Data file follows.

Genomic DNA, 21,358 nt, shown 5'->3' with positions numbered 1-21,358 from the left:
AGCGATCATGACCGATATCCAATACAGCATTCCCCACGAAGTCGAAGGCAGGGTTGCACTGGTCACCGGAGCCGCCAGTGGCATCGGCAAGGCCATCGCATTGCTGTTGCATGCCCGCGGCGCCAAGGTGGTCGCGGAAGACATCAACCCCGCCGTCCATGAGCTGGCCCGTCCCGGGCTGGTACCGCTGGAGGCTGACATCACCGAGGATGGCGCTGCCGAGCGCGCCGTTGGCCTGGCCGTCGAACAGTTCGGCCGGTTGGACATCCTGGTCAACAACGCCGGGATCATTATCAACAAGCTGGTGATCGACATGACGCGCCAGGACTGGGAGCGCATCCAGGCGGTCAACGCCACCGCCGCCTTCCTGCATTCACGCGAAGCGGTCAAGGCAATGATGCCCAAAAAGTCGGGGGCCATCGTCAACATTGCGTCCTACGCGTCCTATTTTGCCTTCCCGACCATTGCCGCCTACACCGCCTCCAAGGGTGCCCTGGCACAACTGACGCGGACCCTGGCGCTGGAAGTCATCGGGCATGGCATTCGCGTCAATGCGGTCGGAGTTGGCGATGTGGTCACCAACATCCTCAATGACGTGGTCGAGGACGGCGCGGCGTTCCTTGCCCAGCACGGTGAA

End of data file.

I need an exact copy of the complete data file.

Genomic DNA, 21,358 nt, shown 5'->3' with positions numbered 1-21,358 from the left:
AGCGATCATGACCGATATCCAATACAGCATTCCCCACGAAGTCGAAGGCAGGGTTGCACTGGTCACCGGAGCCGCCAGTGGCATCGGCAAGGCCATCGCATTGCTGTTGCATGCCCGCGGCGCCAAGGTGGTCGCGGAAGACATCAACCCCGCCGTCCATGAGCTGGCCCGTCCCGGGCTGGTACCGCTGGAGGCTGACATCACCGAGGATGGCGCTGCCGAGCGCGCCGTTGGCCTGGCCGTCGAACAGTTCGGCCGGTTGGACATCCTGGTCAACAACGCCGGGATCATTATCAACAAGCTGGTGATCGACATGACGCGCCAGGACTGGGAGCGCATCCAGGCGGTCAACGCCACCGCCGCCTTCCTGCATTCACGCGAAGCGGTCAAGGCAATGATGCCCAAAAAGTCGGGGGCCATCGTCAACATTGCGTCCTACGCGTCCTATTTTGCCTTCCCGACCATTGCCGCCTACACCGCCTCCAAGGGTGCCCTGGCACAACTGACGCGGACCCTGGCGCTGGAAGTCATCGGGCATGGCATTCGCGTCAATGCGGTCGGAGTTGGCGATGTGGTCACCAACATCCTCAATGACGTGGTCGAGGACGGCGCGGCGTTCCTTGCCCAGCACGGTGAA